Belarus’ hard currency reserves fell by $1.4bn to $7.46bn as of September 1, down some 16% from $8.8bn (including gold) just before the current protests began in early August, according to National Bank of the Republic of Belarus (NBRB).
The country's economy was weak even before the population revolted against Belarus' self-appointed President Alexander Lukashenko, who massively falsified the August 9 presidential elections to give himself a landslide victory. He was running against former English teacher Svetlana Tikhanovskaya, who beat him by a landslide, according to the “real” results released by just under two dozen rebel polling stations.
With some $3bn of debt obligations to meet this year, the state was already under pressure. The $8.8bn included the proceeds from a $1.25bn Eurobond issue in June but following the police brutality against protesters in the first days of the protests, Minsk has been effectively cut off from the international capital markets since.
Belarus’ Eurobonds were already the worst performing in the EM universe in June as the country was suffering from a double whammy of the coronacrisis and the biggest protests that the incumbent faced in the pre-election period following the state’s decision to begin locking up prominent bloggers and opposition candidates. Things have got much worse since then.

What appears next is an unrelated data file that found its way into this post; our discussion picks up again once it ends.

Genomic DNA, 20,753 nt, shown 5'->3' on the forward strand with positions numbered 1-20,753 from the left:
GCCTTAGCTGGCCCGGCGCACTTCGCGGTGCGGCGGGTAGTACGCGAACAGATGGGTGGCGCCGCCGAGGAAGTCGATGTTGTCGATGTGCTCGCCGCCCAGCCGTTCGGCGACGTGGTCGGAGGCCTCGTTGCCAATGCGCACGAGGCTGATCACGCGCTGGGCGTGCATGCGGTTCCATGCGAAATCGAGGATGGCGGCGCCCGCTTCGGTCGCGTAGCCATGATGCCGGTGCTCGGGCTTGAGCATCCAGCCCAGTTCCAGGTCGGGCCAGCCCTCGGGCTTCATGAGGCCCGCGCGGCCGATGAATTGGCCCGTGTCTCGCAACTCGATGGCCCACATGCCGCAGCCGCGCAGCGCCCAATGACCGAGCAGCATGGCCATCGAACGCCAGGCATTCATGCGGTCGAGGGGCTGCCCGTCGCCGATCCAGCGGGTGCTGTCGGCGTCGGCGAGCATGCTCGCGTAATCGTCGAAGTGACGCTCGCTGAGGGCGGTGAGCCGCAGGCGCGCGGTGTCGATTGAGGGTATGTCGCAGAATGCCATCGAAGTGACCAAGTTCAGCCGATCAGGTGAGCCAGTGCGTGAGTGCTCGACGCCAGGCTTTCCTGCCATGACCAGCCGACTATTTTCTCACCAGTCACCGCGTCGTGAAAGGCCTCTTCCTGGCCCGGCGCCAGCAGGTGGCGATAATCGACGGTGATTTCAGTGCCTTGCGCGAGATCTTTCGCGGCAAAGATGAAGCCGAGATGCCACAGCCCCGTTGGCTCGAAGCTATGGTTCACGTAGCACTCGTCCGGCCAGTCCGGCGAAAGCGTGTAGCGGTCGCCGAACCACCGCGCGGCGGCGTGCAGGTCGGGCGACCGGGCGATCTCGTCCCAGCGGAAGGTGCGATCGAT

The $8.8bn of reserves is equivalent to 2.4 months of import cover, where economists say a minimum of three months is necessary to maintain the stability of the national currency. As bne IntelliNews has reported, the Belarusian ruble (BYN) has already lost some 11% of its value against the dollar and is predicted to slide further.
Nervous about a new economic crisis and yet another deep devaluation, the population have been emptying ATMs of dollars and withdrawing hard currency from banks, afraid the state might freeze their accounts or forcibly convert their dollars to rubles. In addition, the government made redemption payments of $351.7mn on foreign and domestic debt in August.
Fitch reported last week that liquidity in the banking system is already being squeezed, but the falling reserves will only make things worse. Of the $8.8bn only $4.26bn is in cash dollars, with another $3.13bn held in gold and the rest in assorted currencies and other assets.
The fall in reserves by $1.4bn in the last month was drawn almost entirely from the cash portion of the reserves and the dollar holdings have shrunk to $3.21bn as of September 1, says the NBRB. As the Institute of International Finance (IIF) warned in a recent paper, Belarus is in danger of sliding into a fresh economic crisis unless the current political crisis can be resolved soon.
External creditors account for 82% of the state debt of Belarus, or $18bn (as of July 1, 2020). Paying off and paying interest on the external debt will require $2.3bn from Minsk in 2020 and $2.8-2.9bn in 2021 and 2022.